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Romans 8:1

Jun 29, 2013   //   by Charlie Garrett   //   Daily Writing, Epistles (written), Romans, Romans 8, Writings  //  No Comments

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Saturday, 29 June 2013

There is therefore now no condemnation to those who are in Christ Jesus, who do not walk according to the flesh, but according to the Spirit. Romans 8:1

This first verse of chapter 8 shows the culmination of all of Paul’s previous discourse. He has worked slowly and methodically through the various doctrines of the previous seven chapters to come to this marvelous conclusion. It is a conclusion which needs to be evaluated in connection with everything that has thus far been said, or it will lead to further confusion. If properly understood, the fact that the chains of bondage are destroyed in Christ becomes evident.

In this coming chapter, as evidence of this certainty, Paul will deal extensively with the role of the Holy Spirit. In fact, the Spirit will be spoken of 19 times in the NKJV translation. The work of Christ had to come before the giving of the Spirit and this is the logical progression of thought in Paul’s writings –

1) The state of man
2) The introduction of the law and its consequences
3) The work of Christ
4) The effect of the work of Christ in man
5) Life in the Spirit for man in Christ

Obviously, much more has been involved thus far, and the thoughts have moved back and forth through a vast array of interwoven concepts, but he has given us an overall framework which has led to today’s verse and which will carry us through the coming verses.

“Therefore” is the key to connecting us back to what has been submitted. Based on these things, “There is therefore now no condemnation to those who are in Christ Jesus…” The things which bound us are gone “in Christ Jesus.” This doesn’t mean that those who are in Him have been given a free pass to sin, nor does it mean that sins committed in Christ aren’t to be condemned. Instead, we are given a contrast.

Based on the discussion of the law in chapter 7 we see that in Christ condemnation isn’t pronounced in the same manner as it was under the law. Where the law always condemns, the gospel graciously pardons.

A problem and a misunderstanding does arise though from the rest of the verse – “who do not walk according to the flesh, but according to the Spirit.” Is this a conditional statement on ultimate “condemnation” of the believer? In other words, is this saying that if one doesn’t outwardly walk “according to the Spirit” they can lose their salvation and go back onto the avenue of destruction?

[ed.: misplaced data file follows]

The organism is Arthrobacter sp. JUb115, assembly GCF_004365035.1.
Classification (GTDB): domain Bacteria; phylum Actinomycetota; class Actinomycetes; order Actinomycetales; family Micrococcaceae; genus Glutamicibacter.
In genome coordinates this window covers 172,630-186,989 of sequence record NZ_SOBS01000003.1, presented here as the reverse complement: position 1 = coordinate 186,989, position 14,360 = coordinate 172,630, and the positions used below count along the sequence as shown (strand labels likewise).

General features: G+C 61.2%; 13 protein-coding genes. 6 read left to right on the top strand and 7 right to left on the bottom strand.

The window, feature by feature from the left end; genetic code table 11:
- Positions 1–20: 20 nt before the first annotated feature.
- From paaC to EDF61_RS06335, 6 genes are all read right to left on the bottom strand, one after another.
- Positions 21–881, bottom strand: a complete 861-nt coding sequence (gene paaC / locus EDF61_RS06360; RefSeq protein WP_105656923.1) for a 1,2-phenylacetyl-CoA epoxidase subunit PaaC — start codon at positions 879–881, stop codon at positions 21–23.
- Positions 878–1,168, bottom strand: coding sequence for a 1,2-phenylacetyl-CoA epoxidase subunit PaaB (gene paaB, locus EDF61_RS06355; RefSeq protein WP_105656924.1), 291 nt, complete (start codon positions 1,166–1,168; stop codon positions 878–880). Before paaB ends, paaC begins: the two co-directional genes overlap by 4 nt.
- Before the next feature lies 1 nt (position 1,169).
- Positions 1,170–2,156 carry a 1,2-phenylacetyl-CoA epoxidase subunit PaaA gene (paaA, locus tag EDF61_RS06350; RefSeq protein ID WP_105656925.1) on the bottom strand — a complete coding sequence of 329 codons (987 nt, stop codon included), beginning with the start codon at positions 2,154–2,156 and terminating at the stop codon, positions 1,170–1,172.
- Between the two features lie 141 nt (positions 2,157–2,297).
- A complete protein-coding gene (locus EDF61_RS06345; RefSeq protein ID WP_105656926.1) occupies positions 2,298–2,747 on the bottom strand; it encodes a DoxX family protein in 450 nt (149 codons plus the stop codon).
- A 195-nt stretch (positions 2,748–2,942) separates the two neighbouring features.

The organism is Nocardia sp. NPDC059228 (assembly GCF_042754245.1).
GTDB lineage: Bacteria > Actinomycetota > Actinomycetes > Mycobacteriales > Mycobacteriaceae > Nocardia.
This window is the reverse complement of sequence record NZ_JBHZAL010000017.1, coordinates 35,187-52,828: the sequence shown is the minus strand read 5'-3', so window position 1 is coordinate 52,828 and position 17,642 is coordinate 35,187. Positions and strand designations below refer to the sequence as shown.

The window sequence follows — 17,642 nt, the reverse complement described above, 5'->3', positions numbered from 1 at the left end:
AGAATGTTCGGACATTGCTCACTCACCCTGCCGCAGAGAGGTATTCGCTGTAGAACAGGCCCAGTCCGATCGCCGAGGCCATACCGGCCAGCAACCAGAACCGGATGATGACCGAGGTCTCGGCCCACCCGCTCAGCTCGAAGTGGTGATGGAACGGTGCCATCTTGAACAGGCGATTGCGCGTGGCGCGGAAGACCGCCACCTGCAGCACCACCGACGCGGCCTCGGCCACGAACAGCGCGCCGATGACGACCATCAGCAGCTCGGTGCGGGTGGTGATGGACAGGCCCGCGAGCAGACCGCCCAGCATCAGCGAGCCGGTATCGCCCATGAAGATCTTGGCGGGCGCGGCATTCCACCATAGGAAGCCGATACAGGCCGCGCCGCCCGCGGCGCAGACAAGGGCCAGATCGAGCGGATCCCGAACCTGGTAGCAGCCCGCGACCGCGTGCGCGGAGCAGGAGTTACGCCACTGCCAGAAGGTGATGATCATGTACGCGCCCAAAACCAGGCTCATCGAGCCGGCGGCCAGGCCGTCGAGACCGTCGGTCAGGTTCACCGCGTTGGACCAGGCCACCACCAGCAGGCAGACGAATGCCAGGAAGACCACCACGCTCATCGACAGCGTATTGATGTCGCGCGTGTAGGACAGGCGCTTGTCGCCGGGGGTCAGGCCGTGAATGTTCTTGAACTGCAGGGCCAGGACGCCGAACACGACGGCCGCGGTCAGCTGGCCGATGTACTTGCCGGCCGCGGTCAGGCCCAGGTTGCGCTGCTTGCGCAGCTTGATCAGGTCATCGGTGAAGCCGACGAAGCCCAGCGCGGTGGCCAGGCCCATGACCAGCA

The answer is, “No.” However, because of the wording and a misunderstanding the context of Paul’s thoughts, this is often what is proposed by scholars. As always, the context of a passage must be considered. Right from the beginning of Chapter 7, Paul gave the example of death nullifying law and then he equated that with Jesus’ death nullifying the law for us. Thus we are positionally “in Christ” and dead to the law and thus “in the Spirit.” He then said that because of this “we should serve in the newness of the Spirit and not in the oldness of the letter.”

The choice is still given to us how we will conduct our earthly walk, regardless of our heavenly position. “Condemnation” in this verse is the word katakrima. FF Bruce rightly calls it “punishment following sentence –  in other words, penal servitude. There is no reason for those who are in Christ Jesus to serve sin as if they had never been pardoned and never been liberated from the prison-house of sin.”

If you follow the logic, this isn’t speaking then of condemnation in eternal hell, but the condemnation of living in prison which results from living in sin. If we “walk according to the Spirit” we are living a life of freedom from the bondage of sin. If we fail to conduct our lives according to this walk, then we will suffer the prison of our walk. As evidence for this, the rest of the New Testament shows us it time and time again.

For example, Paul says to those in Ephesus, “Let him who stole steal no longer, but rather let him labor, working with his hands what is good, that he may have something to give him who has need. Let no corrupt word proceed out of your mouth, but what is good for necessary edification, that it may impart grace to the hearers. And do not grieve the Holy Spirit of God, by whom you were sealed for the day of redemption. Let all bitterness, wrath, anger, clamor, and evil speaking be put away from you, with all malice. And be kind to one another, tenderhearted, forgiving one another, even as God in Christ forgave you.” Ephesians 4:28-32

For those in Christ who fail to follow the instruction and live in agreement with the Spirit they have been granted, they will receive the condemnation in the flesh that they deserve. However, this doesn’t effect their eternal state in Christ. As always, the biblical truth of eternal salvation is upheld.

Life application: In Christ, we have freedom from the penalty of the law and we stand justified in God’s presence because of the work of Jesus. We also have the ability to serve God in the newness of the Spirit. Why would we want to cling to the flesh and suffer the consequences of such a choice? Instead, let us endeavor to live in Christ in holiness and virtue.

Glorious beautiful Lord! Thank You for the freedom You have given me through the cross of Christ. In His death, the law is taken away. In His resurrection, the Spirit is granted and pardon is bestowed upon undeserving me. I never want to forget the marvel of what You have done. May I boast in nothing but the cross of Jesus. Thank You, O God, for the marvel of the cross. Amen.

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